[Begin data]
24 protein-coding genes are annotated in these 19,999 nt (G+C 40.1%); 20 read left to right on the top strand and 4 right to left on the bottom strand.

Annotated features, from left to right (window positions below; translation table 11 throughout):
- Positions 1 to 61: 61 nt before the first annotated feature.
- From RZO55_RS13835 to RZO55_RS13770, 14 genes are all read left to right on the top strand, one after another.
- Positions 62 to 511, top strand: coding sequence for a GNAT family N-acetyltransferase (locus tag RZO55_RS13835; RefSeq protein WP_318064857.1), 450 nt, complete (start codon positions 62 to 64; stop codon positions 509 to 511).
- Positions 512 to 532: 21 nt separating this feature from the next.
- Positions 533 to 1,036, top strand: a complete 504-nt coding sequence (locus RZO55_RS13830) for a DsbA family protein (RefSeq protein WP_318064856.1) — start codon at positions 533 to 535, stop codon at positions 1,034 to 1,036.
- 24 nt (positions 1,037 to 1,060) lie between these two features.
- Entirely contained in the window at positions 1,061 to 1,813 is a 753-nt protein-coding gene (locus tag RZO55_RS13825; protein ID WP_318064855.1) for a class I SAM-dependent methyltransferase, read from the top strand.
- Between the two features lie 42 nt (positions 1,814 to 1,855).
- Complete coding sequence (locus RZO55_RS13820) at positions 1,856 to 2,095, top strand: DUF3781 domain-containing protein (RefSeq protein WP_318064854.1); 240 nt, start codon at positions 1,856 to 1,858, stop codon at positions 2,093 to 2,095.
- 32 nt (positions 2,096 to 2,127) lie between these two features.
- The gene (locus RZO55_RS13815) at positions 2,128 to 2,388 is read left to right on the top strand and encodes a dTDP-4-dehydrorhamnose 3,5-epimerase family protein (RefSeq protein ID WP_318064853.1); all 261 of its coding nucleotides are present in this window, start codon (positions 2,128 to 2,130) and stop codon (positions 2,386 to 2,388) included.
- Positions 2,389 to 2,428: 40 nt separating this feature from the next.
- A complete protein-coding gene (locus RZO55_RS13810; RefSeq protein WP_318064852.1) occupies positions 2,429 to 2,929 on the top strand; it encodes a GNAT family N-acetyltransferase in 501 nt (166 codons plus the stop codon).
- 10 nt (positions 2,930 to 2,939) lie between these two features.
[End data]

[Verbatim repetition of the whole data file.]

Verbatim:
24 protein-coding genes are annotated in these 19,999 nt (G+C 40.1%); 20 read left to right on the top strand and 4 right to left on the bottom strand.

Annotated features, from left to right (window positions below; translation table 11 throughout):
- Positions 1 to 61: 61 nt before the first annotated feature.
- From RZO55_RS13835 to RZO55_RS13770, 14 genes are all read left to right on the top strand, one after another.
- Positions 62 to 511, top strand: coding sequence for a GNAT family N-acetyltransferase (locus tag RZO55_RS13835; RefSeq protein WP_318064857.1), 450 nt, complete (start codon positions 62 to 64; stop codon positions 509 to 511).
- Positions 512 to 532: 21 nt separating this feature from the next.
- Positions 533 to 1,036, top strand: a complete 504-nt coding sequence (locus RZO55_RS13830) for a DsbA family protein (RefSeq protein WP_318064856.1) — start codon at positions 533 to 535, stop codon at positions 1,034 to 1,036.
- 24 nt (positions 1,037 to 1,060) lie between these two features.
- Entirely contained in the window at positions 1,061 to 1,813 is a 753-nt protein-coding gene (locus tag RZO55_RS13825; protein ID WP_318064855.1) for a class I SAM-dependent methyltransferase, read from the top strand.
- Between the two features lie 42 nt (positions 1,814 to 1,855).
- Complete coding sequence (locus RZO55_RS13820) at positions 1,856 to 2,095, top strand: DUF3781 domain-containing protein (RefSeq protein WP_318064854.1); 240 nt, start codon at positions 1,856 to 1,858, stop codon at positions 2,093 to 2,095.
- 32 nt (positions 2,096 to 2,127) lie between these two features.
- The gene (locus RZO55_RS13815) at positions 2,128 to 2,388 is read left to right on the top strand and encodes a dTDP-4-dehydrorhamnose 3,5-epimerase family protein (RefSeq protein ID WP_318064853.1); all 261 of its coding nucleotides are present in this window, start codon (positions 2,128 to 2,130) and stop codon (positions 2,386 to 2,388) included.
- Positions 2,389 to 2,428: 40 nt separating this feature from the next.
- A complete protein-coding gene (locus RZO55_RS13810; RefSeq protein WP_318064852.1) occupies positions 2,429 to 2,929 on the top strand; it encodes a GNAT family N-acetyltransferase in 501 nt (166 codons plus the stop codon).
- 10 nt (positions 2,930 to 2,939) lie between these two features.